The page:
Screen and Stage Dialogue, Major Functions, Show Don't Tell, Need for Inclusion of Specific Elements, Types of Dialogue, Narrative Interjections, Character Roles in Scene. R. Price, Joyce, T. Williams, Hemingway
    Exercise: given back story, students write one major scene with dialogue, noting pivotal points.

10. Prose Enhancement and Publication
Prose drills, prose narrative guides, structure reference guides, the perfect synopsis. Meetings with agent and editor to discuss student work and publication possibilities. Shakespeare, Roethke, Welty, M. Martone, Plath, Chabon, and many more.
    Exercise: specific drills designed to hone competitive style. Students leave with a specific plan to realistically approach publication of their novel ms.


The conference workshops will examine, discuss, and then work through specific craft and prose exercises derived from direct analysis of a select group of works, as well as craft articles that study or reference these same works and others (note: students are NOT expected to read all the books on the list below--please consult with workshop leader). Articles and novels as follows:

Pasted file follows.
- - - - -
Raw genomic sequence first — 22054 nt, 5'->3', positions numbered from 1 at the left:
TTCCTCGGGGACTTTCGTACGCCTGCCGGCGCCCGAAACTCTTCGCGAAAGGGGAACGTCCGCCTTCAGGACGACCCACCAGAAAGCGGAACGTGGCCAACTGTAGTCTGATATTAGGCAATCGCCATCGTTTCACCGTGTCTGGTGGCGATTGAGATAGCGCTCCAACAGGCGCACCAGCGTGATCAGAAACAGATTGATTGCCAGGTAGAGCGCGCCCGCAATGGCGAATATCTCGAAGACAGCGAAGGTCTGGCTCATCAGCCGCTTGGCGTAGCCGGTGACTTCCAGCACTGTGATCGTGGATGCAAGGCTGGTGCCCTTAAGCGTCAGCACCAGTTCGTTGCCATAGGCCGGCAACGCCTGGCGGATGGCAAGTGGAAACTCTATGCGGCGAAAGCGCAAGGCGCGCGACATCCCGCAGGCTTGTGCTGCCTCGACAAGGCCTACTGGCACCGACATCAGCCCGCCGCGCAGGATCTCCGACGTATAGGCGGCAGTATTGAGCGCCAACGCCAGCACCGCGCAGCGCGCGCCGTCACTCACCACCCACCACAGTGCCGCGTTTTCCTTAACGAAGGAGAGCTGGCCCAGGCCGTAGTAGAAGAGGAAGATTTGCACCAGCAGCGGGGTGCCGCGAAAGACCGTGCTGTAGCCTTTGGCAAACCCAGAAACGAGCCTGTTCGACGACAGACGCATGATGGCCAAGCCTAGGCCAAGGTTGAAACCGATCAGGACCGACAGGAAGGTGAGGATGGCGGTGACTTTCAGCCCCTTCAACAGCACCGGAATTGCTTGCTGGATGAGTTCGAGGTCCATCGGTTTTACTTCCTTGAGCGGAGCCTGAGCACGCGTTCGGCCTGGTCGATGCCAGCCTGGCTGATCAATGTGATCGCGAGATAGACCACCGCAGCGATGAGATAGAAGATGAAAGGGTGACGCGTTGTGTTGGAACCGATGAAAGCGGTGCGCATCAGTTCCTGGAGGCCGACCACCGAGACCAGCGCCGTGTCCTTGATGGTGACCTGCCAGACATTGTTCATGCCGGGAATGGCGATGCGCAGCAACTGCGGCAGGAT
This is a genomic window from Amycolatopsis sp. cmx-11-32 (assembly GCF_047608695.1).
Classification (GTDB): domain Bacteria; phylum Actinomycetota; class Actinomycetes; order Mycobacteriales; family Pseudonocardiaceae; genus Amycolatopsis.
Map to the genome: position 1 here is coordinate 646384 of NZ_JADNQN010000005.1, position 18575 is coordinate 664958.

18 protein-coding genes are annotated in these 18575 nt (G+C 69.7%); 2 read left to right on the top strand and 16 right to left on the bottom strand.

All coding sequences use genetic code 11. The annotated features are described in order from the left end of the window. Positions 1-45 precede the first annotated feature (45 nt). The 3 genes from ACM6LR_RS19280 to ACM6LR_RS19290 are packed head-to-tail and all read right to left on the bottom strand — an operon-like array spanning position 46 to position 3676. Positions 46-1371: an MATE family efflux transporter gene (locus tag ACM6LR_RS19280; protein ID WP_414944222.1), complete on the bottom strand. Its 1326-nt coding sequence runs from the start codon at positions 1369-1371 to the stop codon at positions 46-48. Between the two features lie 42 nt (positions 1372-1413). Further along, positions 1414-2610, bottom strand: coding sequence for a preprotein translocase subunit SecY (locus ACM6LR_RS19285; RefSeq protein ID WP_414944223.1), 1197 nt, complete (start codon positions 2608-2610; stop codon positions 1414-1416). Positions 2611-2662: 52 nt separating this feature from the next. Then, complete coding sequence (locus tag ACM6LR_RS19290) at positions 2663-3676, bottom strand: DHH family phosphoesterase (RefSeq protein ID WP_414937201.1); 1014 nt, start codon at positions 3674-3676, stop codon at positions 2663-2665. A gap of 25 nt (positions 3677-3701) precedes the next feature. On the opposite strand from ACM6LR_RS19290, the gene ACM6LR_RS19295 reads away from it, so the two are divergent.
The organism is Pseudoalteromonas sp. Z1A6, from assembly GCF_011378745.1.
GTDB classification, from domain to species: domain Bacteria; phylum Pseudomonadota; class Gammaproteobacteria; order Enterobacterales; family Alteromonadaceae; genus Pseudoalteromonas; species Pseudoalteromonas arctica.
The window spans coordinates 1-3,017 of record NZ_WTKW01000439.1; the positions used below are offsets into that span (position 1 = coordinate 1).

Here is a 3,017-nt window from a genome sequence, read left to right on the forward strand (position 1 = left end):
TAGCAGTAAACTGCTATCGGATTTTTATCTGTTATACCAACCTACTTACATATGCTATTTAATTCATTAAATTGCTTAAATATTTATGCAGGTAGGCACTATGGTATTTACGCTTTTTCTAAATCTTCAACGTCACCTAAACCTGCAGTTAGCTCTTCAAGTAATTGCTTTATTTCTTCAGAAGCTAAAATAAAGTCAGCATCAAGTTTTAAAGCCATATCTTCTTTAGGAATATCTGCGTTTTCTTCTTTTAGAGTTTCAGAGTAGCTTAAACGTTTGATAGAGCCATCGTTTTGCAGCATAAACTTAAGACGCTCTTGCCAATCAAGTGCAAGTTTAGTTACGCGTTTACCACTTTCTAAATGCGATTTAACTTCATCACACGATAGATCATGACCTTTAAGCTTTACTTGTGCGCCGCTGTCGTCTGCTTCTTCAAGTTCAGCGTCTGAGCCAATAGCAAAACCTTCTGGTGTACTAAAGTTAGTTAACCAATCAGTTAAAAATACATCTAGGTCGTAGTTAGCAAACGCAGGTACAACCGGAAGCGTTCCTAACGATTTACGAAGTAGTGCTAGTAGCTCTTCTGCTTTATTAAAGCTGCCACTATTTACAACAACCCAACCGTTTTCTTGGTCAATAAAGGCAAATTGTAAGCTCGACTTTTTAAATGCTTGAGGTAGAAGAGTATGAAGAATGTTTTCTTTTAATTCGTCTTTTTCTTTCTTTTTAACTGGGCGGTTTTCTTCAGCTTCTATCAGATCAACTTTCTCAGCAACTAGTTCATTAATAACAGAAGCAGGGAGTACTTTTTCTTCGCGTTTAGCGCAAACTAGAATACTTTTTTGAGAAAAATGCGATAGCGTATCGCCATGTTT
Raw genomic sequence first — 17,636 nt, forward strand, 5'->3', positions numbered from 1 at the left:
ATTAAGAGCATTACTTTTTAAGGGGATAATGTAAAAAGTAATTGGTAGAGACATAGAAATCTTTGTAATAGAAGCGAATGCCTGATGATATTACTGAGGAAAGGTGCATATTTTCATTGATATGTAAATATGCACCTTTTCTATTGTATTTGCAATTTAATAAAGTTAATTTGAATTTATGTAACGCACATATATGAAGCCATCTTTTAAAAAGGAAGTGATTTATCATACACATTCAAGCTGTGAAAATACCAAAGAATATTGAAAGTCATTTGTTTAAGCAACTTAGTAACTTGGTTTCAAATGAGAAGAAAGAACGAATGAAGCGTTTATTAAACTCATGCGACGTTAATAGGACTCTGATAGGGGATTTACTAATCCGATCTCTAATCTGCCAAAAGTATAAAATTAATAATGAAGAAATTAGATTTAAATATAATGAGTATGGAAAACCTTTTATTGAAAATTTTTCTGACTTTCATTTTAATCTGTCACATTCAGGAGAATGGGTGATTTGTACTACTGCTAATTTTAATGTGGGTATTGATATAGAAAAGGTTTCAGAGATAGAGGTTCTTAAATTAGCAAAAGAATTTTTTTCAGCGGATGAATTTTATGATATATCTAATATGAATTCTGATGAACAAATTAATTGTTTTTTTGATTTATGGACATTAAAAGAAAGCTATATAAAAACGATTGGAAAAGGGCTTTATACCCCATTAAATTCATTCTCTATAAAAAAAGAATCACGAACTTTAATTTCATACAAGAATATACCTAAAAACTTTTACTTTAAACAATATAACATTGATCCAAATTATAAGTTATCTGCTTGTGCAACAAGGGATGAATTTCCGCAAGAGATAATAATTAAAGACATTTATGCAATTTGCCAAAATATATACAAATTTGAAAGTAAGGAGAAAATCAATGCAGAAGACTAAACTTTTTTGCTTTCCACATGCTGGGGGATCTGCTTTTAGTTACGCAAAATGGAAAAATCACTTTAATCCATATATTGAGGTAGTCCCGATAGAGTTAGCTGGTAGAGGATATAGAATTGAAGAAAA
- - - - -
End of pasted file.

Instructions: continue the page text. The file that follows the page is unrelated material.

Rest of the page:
It started at Algonkian Park and evolved to "The Fiction Class" by Susan Breen. Going into 2015, Algonkian events have assisted and networked writers into dozens of agent and publishing contracts. More information can be found on our commentary page.  




Algonkian Algonkian Novel and Memoir Retreat - - This event is an evolution of our Algonkian Park Workshop, now enhanced with new pre-event studies as well as greatly extended personal consult time with business professionals. Professionals Caitlin Alexander, Michael Neff, and Robert Bausch consult with writers one-on-one on matters of plot, narrative, market, characters, memoir, and all else.  







Algonkian Writer Conferences
2020 Pennsylvania Ave, NW
Suite 443
Washington, D.C. 20006